Nadja Rottner, Ph.D.
Biography and Education
Nadja Rottner, Ph.D., Associate Professor of Art History at the University of Michigan-Dearborn College of Arts, Sciences, and Letters. Dr. Rottner received her initial M.A. degree in Art History from the Karl-Franzens University of Graz, Austria. She also completed a Museum Studies Certificate at the Pedagogical University of the Diocese Graz-Seckau, Austria. Rottner earned an M.A. in Modern Art and Critical Studies and a Ph.D. at Columbia University, New York City. Prior to joining the University of Michigan-Dearborn, she taught at Columbia University, Barnard College, Hunter College, and the New School for Social Research in New York City, as well as at the California College of the Arts in Oakland/San Francisco.
- Ph.D. Columbia University
- M.A. in Modern Art and Critical Studies, Columbia University
- M.A. Karl-Franzens University of Graz; Museum Studies Certificate, Pedagogical University of the Diocese Graz-Seckau
Professor Rottner has published in a number of refereed journals including the Getty Research Journal, Oxford Art Journal, Art Journal, Modern Drama, Sculpture Journal, and Camera Austria. She has published essays on Alejandro Otero, Sigfredo Chacón, Eduardo Costa, Marta Minujín, Claes Oldenburg, Ruth Vollmer, and Robert Whitman, among other postwar artists. She contributes to Artforum International and writes for Detroit-based platforms such as Essay’d, Detroit Art Review, and Infinite Mile in support of the local arts community.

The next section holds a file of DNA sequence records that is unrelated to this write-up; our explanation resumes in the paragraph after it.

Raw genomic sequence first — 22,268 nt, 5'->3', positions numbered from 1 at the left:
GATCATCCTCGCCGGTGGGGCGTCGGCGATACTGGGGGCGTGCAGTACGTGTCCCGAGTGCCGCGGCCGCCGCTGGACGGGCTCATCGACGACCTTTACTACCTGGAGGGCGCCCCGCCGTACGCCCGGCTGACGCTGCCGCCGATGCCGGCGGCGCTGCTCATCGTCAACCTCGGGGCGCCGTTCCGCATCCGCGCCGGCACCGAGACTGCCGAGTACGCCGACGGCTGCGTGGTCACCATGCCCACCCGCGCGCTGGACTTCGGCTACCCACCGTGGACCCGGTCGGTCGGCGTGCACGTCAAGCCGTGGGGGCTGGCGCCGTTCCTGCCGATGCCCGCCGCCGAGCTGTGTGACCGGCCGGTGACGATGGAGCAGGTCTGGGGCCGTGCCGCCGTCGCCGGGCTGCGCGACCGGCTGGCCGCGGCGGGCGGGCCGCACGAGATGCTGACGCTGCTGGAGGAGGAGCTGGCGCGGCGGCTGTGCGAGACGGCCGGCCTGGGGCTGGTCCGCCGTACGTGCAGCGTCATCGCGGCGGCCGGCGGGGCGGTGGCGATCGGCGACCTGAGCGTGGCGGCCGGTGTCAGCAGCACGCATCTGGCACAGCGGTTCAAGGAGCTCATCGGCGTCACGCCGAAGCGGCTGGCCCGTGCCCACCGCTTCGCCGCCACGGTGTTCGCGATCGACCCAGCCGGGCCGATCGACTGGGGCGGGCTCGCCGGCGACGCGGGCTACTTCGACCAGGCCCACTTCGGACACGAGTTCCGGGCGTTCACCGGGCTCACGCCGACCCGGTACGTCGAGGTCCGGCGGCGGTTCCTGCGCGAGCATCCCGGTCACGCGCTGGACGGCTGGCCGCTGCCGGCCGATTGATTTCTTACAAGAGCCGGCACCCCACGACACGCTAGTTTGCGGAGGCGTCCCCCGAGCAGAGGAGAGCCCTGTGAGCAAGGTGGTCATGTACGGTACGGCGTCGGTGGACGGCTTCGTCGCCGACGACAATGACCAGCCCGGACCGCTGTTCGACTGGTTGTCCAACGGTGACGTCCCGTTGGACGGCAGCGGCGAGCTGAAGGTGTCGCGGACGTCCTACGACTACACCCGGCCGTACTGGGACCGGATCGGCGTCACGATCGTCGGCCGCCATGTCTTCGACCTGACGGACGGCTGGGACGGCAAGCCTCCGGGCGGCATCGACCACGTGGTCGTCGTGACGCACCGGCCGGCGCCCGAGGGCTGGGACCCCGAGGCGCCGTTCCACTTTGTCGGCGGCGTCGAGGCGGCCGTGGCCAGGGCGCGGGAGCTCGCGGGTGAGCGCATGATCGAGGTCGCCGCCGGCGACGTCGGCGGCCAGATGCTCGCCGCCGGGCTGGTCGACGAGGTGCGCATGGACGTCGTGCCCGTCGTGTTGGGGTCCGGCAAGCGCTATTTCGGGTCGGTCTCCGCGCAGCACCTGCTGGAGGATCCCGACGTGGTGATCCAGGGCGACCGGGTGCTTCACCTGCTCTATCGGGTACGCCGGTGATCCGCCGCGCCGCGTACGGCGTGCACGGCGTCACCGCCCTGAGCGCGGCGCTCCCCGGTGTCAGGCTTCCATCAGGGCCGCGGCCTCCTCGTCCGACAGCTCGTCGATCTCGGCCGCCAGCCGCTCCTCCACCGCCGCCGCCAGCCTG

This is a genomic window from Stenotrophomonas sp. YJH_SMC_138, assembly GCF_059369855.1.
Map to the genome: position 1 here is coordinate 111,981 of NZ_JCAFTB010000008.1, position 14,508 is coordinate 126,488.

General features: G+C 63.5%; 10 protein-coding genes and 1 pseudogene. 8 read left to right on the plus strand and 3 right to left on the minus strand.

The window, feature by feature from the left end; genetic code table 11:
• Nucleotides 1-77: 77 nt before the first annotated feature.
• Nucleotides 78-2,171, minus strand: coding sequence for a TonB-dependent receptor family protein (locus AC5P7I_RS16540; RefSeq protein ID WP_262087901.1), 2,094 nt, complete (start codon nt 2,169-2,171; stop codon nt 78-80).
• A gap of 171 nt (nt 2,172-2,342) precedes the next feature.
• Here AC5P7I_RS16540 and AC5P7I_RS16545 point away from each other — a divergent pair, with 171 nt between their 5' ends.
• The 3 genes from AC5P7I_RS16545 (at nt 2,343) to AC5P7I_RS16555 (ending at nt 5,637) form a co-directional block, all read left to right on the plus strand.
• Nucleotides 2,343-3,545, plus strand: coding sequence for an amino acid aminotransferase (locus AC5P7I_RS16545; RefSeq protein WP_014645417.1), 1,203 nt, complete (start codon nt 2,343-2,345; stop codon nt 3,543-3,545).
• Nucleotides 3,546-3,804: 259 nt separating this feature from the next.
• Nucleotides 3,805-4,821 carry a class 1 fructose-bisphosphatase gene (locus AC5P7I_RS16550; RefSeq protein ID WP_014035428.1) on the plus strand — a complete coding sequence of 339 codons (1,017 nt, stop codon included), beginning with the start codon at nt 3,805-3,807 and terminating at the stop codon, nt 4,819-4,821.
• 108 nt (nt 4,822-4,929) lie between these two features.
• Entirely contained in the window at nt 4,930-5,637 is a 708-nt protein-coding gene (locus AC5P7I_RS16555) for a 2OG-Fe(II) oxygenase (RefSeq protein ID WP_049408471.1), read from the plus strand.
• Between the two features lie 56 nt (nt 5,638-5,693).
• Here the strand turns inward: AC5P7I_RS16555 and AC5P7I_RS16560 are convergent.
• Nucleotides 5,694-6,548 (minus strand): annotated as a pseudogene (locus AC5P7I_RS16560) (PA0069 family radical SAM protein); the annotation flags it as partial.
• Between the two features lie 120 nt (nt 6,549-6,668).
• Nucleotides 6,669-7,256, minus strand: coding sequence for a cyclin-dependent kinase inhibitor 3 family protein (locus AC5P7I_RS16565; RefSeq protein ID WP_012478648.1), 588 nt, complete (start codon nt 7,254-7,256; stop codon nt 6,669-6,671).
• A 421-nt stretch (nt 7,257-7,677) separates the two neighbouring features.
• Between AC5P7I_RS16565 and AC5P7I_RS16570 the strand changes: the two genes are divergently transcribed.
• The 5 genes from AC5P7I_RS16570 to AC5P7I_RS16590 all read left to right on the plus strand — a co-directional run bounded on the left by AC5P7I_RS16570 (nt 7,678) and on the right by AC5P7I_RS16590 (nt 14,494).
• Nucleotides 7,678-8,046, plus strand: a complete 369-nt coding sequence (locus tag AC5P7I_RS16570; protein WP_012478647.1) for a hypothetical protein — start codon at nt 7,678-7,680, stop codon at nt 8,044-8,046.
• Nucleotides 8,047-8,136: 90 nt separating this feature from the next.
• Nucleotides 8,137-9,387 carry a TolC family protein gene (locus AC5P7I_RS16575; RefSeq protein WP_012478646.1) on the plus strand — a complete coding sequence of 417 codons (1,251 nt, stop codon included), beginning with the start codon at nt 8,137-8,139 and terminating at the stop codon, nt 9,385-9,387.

Dr. Rottner has edited books on Ruth Vollmer, 1961-1978: Thinking the Line (Hatje Cantz, 2006) and Gego, 1957-1988: Thinking the Line (Hatje Cantz, 2006). More recently, she edited Claes Oldenburg, An October Files book (The MIT Press, 2012). In 2015, she published Cardiovista: Detroit Street Photography, University of Michigan-Dearborn. Her research monograph “Claes Oldenburg’s Theater of Vision: Poetry, Sculpture, Film, and Performance Art” is forthcoming from Routledge in the Fall of 2023.
She is currently at work on a new book manuscript on how a group of young artists such as Eugenio Espinosa, Milton Becerra, Luis Villamizar, and Antonieta Sosa, among others, took geometric abstraction into public spaces in Caracas in the 1970s, giving visibility to the gendered, socially stratified, and indigenous body in performative acts of cultural, social, and political dissent.
Dr. Rottner’s research interests are American art after 1945; with a special emphasis on the intersections between the visual arts, performance, literature, music, and film; Latin American art after 1945; legacies of abstraction; legacies of collage and assemblage; participatory and collaborative practices; intermediality in art; art and technology, art, media theory, and cognitive science.